This may be some tactic from the DUP. The former Minister put out a press statement saying that the DUP will use the best tactics to get the right outcome. The health service is not a tactic or something to be used for political advantage, because that is what this is about. At the end of the day, the crisis in the health service is more important than the crisis in the DUP, the crisis over unionist voters and the crisis over the next election. That is what it is; it is about party politics. This is not about the health service. So, I ask the DUP, when they are resigning next week and the week after that to, perhaps, consider putting in a gatekeeper not only for finance but to look after people's health and those in our community who are suffering.
The former Minister Simon Hamilton is probably sitting in his office upstairs; he might even be watching this on screen. He should come down here and answer these questions. He disrespects the House; he disrespects patients who rely on him; and he disrespects the staff of the NHS.
Ms Hanna: I also welcome the opportunity to contribute to the debate on such an important issue. I rise in support of the amendment and the substantive motion. It is unacceptable that 373,000 people are waiting for a first outpatient appointment, a diagnostic test or an inpatient treatment at some of Northern Ireland's hospitals. My colleague has outlined that that includes over 212,000 patients who are awaiting a first outpatient appointment, that 86,000 have been waiting beyond the Department's 18-week target, and that the outpatient waiting lists have swollen by 46%. As others have said, the DUP's response is not only the standing down of the Health Minister, but, as we have been told by the former First Minister, that this is a strategy that is going to continue for six weeks. We do not have anybody steering the ship now, and we will not have for at least a month and a half. What leadership.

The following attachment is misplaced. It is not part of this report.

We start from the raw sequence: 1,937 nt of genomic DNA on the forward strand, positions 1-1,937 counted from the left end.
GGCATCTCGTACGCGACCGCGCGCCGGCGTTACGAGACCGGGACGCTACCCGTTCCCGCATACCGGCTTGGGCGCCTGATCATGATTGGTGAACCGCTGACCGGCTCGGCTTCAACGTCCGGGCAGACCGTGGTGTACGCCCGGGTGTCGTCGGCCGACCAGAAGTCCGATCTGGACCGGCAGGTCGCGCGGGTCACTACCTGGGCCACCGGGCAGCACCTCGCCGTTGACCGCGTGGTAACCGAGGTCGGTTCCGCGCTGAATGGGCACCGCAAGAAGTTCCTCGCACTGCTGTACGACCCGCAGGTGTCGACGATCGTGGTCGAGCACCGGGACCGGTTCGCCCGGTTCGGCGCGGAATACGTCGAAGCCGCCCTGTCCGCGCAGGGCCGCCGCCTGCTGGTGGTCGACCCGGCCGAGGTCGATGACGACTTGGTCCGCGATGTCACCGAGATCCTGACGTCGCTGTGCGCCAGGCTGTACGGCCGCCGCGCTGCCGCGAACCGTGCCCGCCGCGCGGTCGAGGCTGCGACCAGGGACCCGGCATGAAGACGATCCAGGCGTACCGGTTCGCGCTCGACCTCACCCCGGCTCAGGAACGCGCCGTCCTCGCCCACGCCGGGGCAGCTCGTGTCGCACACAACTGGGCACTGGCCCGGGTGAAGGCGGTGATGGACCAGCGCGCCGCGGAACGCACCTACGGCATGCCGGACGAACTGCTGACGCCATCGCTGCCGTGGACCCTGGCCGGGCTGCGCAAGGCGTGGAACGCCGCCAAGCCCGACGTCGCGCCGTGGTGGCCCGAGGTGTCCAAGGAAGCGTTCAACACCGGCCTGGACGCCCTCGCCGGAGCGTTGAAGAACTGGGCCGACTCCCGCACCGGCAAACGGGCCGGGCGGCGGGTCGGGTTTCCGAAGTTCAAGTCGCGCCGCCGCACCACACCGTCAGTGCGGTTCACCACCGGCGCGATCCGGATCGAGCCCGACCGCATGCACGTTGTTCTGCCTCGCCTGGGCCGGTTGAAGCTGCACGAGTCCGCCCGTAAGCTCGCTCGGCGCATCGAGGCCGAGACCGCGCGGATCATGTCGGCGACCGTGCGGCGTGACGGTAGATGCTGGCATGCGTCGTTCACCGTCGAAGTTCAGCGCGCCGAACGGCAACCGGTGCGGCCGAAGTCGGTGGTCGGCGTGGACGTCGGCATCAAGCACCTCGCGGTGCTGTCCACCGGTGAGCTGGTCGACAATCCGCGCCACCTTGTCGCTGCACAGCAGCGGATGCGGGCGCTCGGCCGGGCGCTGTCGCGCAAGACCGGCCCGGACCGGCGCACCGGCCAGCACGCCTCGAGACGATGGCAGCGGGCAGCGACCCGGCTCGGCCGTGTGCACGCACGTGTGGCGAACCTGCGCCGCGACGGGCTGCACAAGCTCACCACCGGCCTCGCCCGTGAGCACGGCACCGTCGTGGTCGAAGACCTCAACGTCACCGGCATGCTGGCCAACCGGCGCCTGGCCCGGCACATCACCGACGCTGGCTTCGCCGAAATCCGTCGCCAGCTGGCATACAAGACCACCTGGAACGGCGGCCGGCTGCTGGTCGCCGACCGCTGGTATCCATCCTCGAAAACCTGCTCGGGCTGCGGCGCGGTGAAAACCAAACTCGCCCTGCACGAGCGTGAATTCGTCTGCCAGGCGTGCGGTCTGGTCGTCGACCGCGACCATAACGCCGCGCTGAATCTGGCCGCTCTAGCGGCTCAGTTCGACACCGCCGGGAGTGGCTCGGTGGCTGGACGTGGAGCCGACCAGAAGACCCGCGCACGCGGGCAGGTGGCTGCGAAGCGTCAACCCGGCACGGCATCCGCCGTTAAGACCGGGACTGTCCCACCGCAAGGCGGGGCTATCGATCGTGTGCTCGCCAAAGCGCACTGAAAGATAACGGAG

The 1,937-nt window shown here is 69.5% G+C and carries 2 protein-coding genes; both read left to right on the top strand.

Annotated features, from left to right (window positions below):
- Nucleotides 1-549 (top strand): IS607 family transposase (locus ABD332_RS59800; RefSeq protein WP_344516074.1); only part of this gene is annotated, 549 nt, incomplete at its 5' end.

A few weeks ago, the Assembly was told that we could expect a world-class plan for a world-class health service. With respect to them, when it comes to debating, we have two Members left minding the shop and nobody taking in the information. If ever there was a need for leadership and strategic direction in the health service, it is now, and, instead, we have ploys for electoral gains. At least the party to my right is upfront about its abstentionist policy before an election.
I probably do not need to reiterate them, but all Members will have heard stories from their constituents about the impact that the continued wait for elective care has on their daily lives and, indeed, on their ability to work. With one in five people in Northern Ireland on a waiting list, it is probable that every Member has a family member affected. Members will also have heard about the heartache and stress that those strains are placing on health service workers, many of whom, of course, will be on waiting lists. We cannot ignore the impact of the health service crisis on our workforce and wider economy.